Barry Kostrinsky - Page

Barry Kostrinsky

Barry Kostrinsky is the founder of Havensbx and Haven Arts. Gallery and performance spaces that reinvigorated the South Bronx arts scene from 2004-2017. The Municipal Arts Society (MAS) awarded Haven Arts a certificate of merit in 2006. 

Barry has contributed to a variety of  panels including a NYC Department of Cultural Affairs (DCA) Percent for art program, and a Bronx Museum symposium for the Artist in the Artists in Marketplace (AIM) program. Barry formed and moderated  talks for the Artists Talk on Art(ATOA) Series at The School of Visual Arts (SVA) and the National Arts Club that discussed the history of  the Bronx arts scene and contemporary ceramics. Recently he joined the board of ATOA 

Barry served as a member of the Arts in Public Places (AIPP) committee for Rockland County in the past and now sits on the board of "Human Connections Art"

His past experiences managing a family run manufacturing company in the South Bronx for 20+ years gives him a uniquely balanced view of the art world.

He worked in finance and banking from 2010-2013 for a small independent company and then for Bank of America. As a result he sees the art world from both the aesthetic side and the financial market it is. 

As an artist Barry has exhibited in group shows in NYC. He works in a variety of medium including oil paints, ceramics, acrylics, watercolor, photography and mixed medium. Whereas the oil paintings are mostly plein-air works not unlike the impressionists and post-impressionist, his acrylic work is quite contemporary and often on found objects including car parts, light bulbs, beds and more. His photographic work ranges from serene nature shots, to street detritus and social commentary using his simple I-Phone and old Polaroid small format cameras. In ceramics Barry makes modern day minkisi-power figures and has helped developed Bruce Sherman's ceramic career while managing his studio from 2014-2016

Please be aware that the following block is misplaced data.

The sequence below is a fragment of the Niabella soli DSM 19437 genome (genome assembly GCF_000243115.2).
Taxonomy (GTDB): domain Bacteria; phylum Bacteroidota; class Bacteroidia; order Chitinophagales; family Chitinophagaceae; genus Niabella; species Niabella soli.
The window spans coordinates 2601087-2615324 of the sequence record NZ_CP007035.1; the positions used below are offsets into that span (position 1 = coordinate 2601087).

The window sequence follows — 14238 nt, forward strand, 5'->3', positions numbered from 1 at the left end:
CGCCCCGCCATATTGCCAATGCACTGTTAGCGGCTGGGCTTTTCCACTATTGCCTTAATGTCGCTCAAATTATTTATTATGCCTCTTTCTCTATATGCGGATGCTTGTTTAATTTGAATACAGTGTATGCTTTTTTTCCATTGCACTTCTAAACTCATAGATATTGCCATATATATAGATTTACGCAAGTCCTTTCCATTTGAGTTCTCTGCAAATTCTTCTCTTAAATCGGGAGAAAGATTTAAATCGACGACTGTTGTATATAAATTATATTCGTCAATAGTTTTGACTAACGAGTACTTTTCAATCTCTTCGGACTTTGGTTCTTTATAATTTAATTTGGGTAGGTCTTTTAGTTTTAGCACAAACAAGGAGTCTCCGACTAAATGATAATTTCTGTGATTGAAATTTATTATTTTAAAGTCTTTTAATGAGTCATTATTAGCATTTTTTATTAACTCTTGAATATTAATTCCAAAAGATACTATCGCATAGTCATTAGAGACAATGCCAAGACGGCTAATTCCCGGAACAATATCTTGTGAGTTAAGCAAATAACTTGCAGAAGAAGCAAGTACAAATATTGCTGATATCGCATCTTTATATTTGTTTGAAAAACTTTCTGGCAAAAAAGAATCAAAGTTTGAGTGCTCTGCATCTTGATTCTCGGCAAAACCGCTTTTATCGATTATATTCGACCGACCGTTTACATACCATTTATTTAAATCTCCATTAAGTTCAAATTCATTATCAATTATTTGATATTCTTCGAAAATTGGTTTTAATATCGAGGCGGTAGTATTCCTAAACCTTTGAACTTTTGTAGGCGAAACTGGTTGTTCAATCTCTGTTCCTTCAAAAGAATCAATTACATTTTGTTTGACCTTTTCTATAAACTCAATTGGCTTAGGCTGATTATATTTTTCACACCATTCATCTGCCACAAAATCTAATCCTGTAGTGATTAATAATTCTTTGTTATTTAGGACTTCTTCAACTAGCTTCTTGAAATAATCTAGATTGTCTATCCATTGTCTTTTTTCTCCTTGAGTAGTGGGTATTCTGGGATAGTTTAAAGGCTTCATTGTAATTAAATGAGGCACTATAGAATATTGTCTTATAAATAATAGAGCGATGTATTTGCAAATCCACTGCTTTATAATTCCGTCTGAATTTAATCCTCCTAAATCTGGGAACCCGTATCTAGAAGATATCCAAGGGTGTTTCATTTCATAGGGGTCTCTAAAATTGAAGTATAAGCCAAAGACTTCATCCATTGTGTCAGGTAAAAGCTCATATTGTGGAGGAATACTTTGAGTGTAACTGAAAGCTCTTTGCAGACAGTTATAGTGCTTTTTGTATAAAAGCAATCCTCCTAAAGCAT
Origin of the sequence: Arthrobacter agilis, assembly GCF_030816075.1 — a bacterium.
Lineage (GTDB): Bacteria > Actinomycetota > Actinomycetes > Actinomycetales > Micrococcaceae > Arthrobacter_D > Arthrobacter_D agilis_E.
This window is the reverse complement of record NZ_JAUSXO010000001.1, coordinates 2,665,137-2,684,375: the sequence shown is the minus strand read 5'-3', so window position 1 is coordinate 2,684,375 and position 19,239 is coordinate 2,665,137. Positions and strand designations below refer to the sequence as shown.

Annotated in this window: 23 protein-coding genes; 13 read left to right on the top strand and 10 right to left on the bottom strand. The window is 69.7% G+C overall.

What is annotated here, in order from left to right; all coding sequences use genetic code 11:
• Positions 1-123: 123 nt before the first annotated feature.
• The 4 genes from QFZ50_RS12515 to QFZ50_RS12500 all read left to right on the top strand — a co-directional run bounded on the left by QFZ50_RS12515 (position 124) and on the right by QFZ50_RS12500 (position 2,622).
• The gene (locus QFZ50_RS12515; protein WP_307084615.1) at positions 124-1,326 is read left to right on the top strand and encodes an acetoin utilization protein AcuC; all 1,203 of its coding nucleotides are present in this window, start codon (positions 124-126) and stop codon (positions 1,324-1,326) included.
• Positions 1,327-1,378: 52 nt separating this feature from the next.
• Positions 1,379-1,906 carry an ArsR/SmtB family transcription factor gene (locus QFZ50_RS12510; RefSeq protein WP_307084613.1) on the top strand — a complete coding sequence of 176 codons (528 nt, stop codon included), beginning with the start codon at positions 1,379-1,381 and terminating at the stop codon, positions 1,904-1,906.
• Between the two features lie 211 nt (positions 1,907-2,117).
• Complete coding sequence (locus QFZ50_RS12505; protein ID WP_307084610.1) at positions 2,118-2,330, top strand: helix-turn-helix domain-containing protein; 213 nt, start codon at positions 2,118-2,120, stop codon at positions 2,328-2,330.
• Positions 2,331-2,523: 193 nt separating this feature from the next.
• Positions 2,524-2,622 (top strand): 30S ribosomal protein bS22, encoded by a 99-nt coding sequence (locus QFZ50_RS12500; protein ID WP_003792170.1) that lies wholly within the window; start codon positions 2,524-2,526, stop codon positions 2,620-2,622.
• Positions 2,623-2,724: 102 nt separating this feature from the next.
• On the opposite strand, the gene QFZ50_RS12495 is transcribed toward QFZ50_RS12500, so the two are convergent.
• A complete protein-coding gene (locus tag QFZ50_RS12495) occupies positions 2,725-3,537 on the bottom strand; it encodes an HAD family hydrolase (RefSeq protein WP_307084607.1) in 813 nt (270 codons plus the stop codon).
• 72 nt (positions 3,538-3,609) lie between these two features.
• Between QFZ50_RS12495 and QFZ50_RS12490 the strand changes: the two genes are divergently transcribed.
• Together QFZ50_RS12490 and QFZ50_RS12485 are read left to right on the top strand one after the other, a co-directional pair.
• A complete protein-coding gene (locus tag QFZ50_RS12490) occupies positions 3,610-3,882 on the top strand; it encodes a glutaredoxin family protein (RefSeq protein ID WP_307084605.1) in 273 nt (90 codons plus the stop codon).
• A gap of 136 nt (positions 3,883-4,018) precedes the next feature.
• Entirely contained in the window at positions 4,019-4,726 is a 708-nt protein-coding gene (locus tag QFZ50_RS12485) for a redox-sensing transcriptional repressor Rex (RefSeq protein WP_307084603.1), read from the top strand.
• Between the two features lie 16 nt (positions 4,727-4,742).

Barry special ability is to be able to see others artists work from the eyes of an artist and to dialogue with artists in a meaningful way about their art and where they are going.
As a youth Barry was a math major at Vassar College and graduated in 1982. His High School days at New Rochelle High enabled him to develop his artistic talents, Mr. Blackburn was an inspiring teacher. He spent the summer before senior year at Rhode Island School of Design (RISD) and had a firm footing in the arts before college. By chance Vassar had one of the best art history departments in the US and he studied with Linda Nochlin, Susan Kuretsky and in his rookie year, Ken Silver.

He is a proud father of three grown kids ages 29,29 (twins is the way to start) and 24. 
Like so many today he is divorced.

Barry has a strong passion for all things arts related and his love for cooking and eating run a close second. 




Drawing Upon an Extraordinary Collection at More Than a Library
October 31, 2017